Saudi bank lending to private companies shrank for an 11th month in January, the longest stretch in at least two decades, underscoring the challenge facing officials trying to boost growth in the largest Arab economy.
Data released last week by the Saudi Arabian Monetary Authority showed total credit issued to private companies fell 1 percent from a year earlier, compared with a 41 percent jump in lending to the public sector -- the most in 11 months. That’s a problem for authorities looking to bolster non-oil private industries to overhaul an economy long reliant on oil revenue and state spending.
It also illustrates how the government is caught between competing desires to stimulate the economy while shoring up public finances, after the plunge in oil prices in 2014 caused the budget deficit to surge. The kingdom has introduced value-added tax and removed some fuel subsidies, but also rolled out a package of handouts to offset the impact.
Last week’s data indicate the new levies hit retail activity, with sales transactions plunging by almost a fifth from December.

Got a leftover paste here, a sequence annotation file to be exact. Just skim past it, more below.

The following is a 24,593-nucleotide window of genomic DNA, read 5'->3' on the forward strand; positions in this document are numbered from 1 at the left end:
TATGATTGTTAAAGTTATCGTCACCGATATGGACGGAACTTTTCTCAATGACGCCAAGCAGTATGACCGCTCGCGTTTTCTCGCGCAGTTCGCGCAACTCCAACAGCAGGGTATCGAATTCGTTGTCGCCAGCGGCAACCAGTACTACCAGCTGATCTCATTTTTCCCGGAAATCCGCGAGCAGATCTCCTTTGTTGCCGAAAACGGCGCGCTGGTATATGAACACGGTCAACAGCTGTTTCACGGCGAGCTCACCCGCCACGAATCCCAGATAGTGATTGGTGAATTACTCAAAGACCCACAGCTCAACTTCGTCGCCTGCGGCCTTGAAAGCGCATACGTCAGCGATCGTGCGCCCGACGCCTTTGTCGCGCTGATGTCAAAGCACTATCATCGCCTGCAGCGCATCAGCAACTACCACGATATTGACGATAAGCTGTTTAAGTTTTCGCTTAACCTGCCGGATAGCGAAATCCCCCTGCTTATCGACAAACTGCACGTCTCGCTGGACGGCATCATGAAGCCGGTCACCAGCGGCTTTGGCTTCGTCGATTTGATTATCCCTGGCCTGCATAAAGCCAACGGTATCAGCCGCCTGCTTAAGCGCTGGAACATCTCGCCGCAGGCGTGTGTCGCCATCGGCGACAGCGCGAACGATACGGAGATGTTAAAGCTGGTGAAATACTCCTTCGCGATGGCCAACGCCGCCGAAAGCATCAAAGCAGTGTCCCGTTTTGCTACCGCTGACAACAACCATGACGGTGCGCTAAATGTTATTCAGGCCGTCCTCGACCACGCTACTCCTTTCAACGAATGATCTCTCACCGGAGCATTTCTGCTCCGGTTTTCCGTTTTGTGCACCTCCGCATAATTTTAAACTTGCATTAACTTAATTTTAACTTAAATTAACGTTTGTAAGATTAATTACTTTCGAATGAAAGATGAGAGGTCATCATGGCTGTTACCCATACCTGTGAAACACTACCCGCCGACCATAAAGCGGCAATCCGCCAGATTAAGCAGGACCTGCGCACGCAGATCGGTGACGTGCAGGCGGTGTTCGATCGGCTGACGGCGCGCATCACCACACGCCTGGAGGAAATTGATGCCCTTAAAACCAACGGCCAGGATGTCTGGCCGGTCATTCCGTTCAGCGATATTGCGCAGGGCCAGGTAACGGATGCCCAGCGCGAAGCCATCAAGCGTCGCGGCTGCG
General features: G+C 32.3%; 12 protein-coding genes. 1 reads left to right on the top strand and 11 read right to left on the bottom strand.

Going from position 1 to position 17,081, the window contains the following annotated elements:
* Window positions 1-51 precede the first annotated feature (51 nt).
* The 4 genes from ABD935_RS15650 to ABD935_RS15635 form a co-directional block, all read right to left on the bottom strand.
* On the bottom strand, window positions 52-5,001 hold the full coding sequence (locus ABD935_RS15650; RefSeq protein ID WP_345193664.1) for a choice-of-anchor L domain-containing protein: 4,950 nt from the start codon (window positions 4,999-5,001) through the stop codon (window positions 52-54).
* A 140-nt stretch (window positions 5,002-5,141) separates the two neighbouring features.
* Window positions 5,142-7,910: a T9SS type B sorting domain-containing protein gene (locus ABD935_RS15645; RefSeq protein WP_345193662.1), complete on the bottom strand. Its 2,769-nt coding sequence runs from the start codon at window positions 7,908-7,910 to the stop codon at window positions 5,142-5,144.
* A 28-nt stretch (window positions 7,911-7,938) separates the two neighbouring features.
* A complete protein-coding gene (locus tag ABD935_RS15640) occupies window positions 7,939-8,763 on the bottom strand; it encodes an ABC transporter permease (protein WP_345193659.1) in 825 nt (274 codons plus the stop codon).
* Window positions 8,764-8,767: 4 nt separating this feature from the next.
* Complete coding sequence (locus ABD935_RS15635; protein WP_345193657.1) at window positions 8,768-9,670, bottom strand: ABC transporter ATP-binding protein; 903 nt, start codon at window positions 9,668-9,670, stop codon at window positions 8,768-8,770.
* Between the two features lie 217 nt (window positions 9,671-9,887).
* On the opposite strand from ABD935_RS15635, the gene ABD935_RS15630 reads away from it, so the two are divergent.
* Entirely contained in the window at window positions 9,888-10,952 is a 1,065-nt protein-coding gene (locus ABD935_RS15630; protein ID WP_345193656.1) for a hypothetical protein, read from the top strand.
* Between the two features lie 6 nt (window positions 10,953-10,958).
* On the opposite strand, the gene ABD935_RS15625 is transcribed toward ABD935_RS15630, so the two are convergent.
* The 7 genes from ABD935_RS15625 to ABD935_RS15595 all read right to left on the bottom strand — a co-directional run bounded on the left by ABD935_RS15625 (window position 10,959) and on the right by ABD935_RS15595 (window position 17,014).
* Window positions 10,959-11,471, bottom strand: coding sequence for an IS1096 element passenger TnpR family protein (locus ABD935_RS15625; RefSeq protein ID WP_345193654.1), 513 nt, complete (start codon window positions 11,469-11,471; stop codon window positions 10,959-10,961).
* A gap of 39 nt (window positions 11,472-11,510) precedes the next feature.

Both declining credit and wary shoppers are likely to concern a government expecting a 2.7 percent expansion this year -- well above the 1.5 percent median estimate in a Bloomberg survey of economists. The economy shrank 0.5 percent in 2017, the government said in its December budget statement.
“The current state of credit activity is probably a reflection of a longer term economic cycle, and creates a headwind for the economy,” said Duygu Akkoca, a Middle East and North Africa economist at Ziraat Bank in Istanbul, adding that her own estimate for 2018 growth is 1.7 percent. “The economic reaction to the introduction of VAT is also understandable.”
Below are some highlights in the SAMA data:
Total bank credit to private companies was 1.34 billion riyals in January, down from 1.36 billion riyals in 2017
The 11-month streak is the longest since 1998, the earliest data available Bank lending to the public sector rose 40.7 percent to 308.3 billion riyals
Point-of-sale transactions fell 18.7 percent from December to 16.4 billion riyals -- though that was still 4.3 percent higher than a year earlier SAMA’s total net foreign assets fell 2.1 percent to $486 billion, the first monthly decline since September, led by a drop in the value of investments in foreign securitiesFor all the latest banking and finance news from the UAE and Gulf countries, follow us on Twitter and Linkedin, like us on Facebook and subscribe to our YouTube page, which is updated daily.
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